A rating greater than 200 nits should be sufficient for almost anyone. The brightest monitors, 300 nits or higher, allow for better colour display and better contrast ratios. Graphics professionals (designers, photographers, etc.) and gamers may prefer a brighter monitor for richer and more accurate colours.
Contrast ratio: blacker blacks and whiter whites
The contrast ratio is the difference between the luminance of the brightest white and the darkest darkness that a screen can produce. This is important for a display because the higher the contrast at these two extremes, the more subtle the differences in colour and value that a monitor can display.
The contrast ratio is a difficult specification to quantify. It is very important to judge a good display. The problem is that there is no real industry standard for contrast ratios, so most manufacturers use their own in-house techniques to perform the measurement. One manufacturer may claim a 30,000: 1 ratio and a 600,000: 1 ratio, but when your monitors are placed side by side, you may not even notice the difference.
Many professionals recommend a minimum contrast ratio of 350: 1 (and we generally agree), although, with today’s LCD technology, you are unlikely to see such small ratios. Our best recommendation is to buy according to your needs and budget and check what other people say about the monitor you are thinking of buying.
Some monitors also have advanced technology to increase contrast ratios: these are sometimes called “dynamic contrast ratio” or “advanced contrast ratio.”
Colours: How many can you show?
Any monitor worth its salt displays 16.7 million full colours (24-bit) possible from an RGB colour space. Some older VGA monitors may not display all of these and will only work in lower than 24-bit colour modes. Bottom line: don’t use them if you can help it.
If you’re looking to buy a new monitor, this is a value you really don’t need to worry about. Almost all modern monitors support 24-bit colour.
Angle of view
Viewing angle refers to how far you can get to the side of the monitor before the image becomes distorted. In a perfect world, an LCD screen viewing angle would be 180 degrees, which means that you can see the screen at any point, as long as you look at it from the front. As is, many LCD monitors have viewing angles of up to 170 degrees.
Actually, this is a value that is much more important on televisions, where there are often multiple viewers sitting in different places in the room. Monitors are most often used by a person sitting directly in front.
Still, suppose you also use your monitor to watch shows with other people, or perhaps you are a graphics professional who needs to accommodate groups of people viewing the monitor. In that case, you may want to take your viewing angle into account. Otherwise, most people will be happy with viewing angles of 140 degrees or more.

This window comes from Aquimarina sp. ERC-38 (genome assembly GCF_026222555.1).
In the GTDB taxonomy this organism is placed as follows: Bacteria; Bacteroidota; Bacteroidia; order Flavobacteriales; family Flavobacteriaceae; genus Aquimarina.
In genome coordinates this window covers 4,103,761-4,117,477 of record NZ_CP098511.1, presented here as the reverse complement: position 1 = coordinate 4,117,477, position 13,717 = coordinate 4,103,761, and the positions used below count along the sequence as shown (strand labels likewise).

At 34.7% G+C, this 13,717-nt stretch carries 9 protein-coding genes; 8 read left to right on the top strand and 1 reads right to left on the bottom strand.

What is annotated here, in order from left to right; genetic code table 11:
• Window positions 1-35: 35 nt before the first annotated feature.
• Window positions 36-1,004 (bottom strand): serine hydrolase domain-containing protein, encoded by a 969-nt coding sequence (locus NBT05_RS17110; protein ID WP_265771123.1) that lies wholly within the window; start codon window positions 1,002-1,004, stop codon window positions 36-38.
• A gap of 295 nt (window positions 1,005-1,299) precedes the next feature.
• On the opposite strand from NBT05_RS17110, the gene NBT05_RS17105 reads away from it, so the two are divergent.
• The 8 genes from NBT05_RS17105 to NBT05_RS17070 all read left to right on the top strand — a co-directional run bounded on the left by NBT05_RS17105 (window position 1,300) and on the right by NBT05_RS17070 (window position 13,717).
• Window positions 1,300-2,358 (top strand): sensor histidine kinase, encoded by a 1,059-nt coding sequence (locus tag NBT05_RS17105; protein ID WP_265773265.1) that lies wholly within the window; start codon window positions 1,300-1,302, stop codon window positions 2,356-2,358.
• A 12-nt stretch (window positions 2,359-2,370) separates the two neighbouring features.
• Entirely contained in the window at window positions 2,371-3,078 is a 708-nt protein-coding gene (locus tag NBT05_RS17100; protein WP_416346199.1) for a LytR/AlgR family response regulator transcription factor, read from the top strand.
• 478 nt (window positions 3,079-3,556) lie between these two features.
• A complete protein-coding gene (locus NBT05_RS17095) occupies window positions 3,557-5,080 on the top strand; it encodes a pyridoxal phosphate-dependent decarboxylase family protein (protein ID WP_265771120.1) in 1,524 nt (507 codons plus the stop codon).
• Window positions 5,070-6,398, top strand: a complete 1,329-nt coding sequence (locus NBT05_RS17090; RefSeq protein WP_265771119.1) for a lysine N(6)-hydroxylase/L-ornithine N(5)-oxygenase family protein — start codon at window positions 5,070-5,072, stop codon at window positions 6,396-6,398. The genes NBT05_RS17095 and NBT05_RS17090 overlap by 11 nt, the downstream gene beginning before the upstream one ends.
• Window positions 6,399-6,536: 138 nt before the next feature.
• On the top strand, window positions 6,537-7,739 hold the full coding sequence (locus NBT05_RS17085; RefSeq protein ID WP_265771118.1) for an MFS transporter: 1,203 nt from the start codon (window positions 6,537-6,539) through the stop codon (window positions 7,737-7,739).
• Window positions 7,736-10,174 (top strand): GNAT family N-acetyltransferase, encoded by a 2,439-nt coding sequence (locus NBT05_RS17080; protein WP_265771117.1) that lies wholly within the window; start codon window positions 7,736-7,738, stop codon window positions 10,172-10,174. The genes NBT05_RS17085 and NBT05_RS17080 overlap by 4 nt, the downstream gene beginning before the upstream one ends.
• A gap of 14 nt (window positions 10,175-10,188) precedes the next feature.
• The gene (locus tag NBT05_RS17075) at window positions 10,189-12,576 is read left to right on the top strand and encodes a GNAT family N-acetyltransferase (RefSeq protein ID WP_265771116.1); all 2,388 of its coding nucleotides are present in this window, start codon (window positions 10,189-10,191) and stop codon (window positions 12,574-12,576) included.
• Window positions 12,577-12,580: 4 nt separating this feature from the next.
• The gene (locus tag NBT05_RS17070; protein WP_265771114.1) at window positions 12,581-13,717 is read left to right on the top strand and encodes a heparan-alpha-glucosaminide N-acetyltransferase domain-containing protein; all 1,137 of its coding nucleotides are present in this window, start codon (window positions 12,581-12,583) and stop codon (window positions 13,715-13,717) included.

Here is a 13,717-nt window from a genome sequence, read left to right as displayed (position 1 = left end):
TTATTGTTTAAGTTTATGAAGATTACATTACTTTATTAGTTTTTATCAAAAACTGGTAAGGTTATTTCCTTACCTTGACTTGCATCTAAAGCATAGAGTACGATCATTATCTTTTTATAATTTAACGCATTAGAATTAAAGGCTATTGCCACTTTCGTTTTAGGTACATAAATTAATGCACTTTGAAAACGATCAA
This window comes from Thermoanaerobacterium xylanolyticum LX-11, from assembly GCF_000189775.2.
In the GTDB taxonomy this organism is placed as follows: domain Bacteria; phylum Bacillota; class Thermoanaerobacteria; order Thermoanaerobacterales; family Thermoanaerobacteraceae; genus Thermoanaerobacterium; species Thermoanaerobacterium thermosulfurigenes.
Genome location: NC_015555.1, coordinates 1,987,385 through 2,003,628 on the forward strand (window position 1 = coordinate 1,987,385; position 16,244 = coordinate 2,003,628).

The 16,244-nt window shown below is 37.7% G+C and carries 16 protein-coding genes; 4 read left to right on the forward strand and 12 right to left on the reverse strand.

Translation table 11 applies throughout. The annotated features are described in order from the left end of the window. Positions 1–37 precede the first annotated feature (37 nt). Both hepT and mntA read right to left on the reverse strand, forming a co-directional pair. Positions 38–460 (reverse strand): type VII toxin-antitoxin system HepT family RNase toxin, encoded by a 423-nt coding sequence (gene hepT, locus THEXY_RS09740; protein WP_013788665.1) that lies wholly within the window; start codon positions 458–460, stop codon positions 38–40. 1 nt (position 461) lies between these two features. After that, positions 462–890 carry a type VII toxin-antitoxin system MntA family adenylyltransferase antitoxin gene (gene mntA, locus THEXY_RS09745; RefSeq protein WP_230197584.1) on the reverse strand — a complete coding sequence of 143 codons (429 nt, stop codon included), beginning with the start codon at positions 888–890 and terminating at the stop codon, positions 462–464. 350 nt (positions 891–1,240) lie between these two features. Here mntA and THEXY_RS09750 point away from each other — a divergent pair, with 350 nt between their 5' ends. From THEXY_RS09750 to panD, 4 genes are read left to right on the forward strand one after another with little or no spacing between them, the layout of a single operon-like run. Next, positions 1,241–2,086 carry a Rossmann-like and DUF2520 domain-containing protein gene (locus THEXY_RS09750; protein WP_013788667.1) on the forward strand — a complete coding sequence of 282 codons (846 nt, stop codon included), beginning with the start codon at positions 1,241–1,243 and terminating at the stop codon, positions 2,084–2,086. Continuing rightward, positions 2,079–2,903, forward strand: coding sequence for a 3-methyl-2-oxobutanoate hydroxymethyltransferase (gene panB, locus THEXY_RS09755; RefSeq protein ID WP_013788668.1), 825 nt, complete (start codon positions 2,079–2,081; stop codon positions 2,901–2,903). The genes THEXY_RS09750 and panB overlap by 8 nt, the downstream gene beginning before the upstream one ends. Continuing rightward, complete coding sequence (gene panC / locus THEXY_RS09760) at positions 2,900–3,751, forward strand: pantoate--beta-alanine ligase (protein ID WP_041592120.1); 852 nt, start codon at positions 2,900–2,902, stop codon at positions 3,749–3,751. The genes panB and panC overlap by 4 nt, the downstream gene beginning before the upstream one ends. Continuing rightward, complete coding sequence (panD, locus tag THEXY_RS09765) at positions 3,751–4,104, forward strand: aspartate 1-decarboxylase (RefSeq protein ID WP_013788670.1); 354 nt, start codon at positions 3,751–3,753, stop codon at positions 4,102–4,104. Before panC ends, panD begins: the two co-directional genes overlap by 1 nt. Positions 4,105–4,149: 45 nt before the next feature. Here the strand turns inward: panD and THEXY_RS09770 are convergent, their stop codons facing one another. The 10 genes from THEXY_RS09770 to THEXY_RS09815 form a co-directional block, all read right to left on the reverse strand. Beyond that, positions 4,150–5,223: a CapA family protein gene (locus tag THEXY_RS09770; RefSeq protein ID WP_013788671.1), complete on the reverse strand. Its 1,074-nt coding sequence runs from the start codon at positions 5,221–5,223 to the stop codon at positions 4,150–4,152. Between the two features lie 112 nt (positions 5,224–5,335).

Gaming brand monitors focus on fast response time.
It takes a finite amount of time for the pixels on a monitor to change from one colour to another, and the delay between those changes is called the “response time.” This is measured in milliseconds (ms), and the lower the number, the better the response time.
A fast response time can improve video quality, but it is not a vital specification for most people (even graphics professionals).
However, faster response times are critical to PC gaming performance, as slower response times can cause motion blur. Gamers should demand a fast response time (less than 8ms, and the lower, the better) to ensure that their monitor does not subtly affect their performance in fast-paced games.
Other features to look for
Other features to consider when buying a monitor include:
- USB hub – A built-in set of USB ports that allow you to connect devices when your computer is out of reach. Very useful for mice, keyboards and flash drives.
- Curved screen: a slight curve towards the LCD panel. Some prefer it for stylistic or viewing angle reasons, but it is not an essential feature.
- Adjustable Stand: Premium monitors allow you to adjust the height of the screen. Some can even rotate the screen for vertical viewing.
- VESA compatibility: a standard mounting bracket. It is essential to use a double or triple monitor stand or mount your monitor on the wall. Some cheap or ultra-slim models do not have VESA mounts.
- Daisy Chain – The ability to connect multiple monitors with a single connection to a PC.
- Built-in Speakers or Cameras – Speakers or webcams built into the display. Some commercial monitors also offer additional speaker bars.
- Picture in Picture and Multiple Inputs: Some high-end commercial monitors can display inputs from multiple computers at the same time.
While these aren’t as important overall as some of the other specs we’ve covered, they could be very important to you.
Not a single monitor has an ideal combination of the above features (at least, not at a price close to a reasonable price). Take a look at the specifications of all the monitors you are considering, comparing them to their price and reviews. If possible, see if you can see the monitor in person at a local electronics retailer.
Also, make sure you understand the return policy and the period in which you finally make the call to buy, as you will often find that monitors look different in your home than when placed in a store display.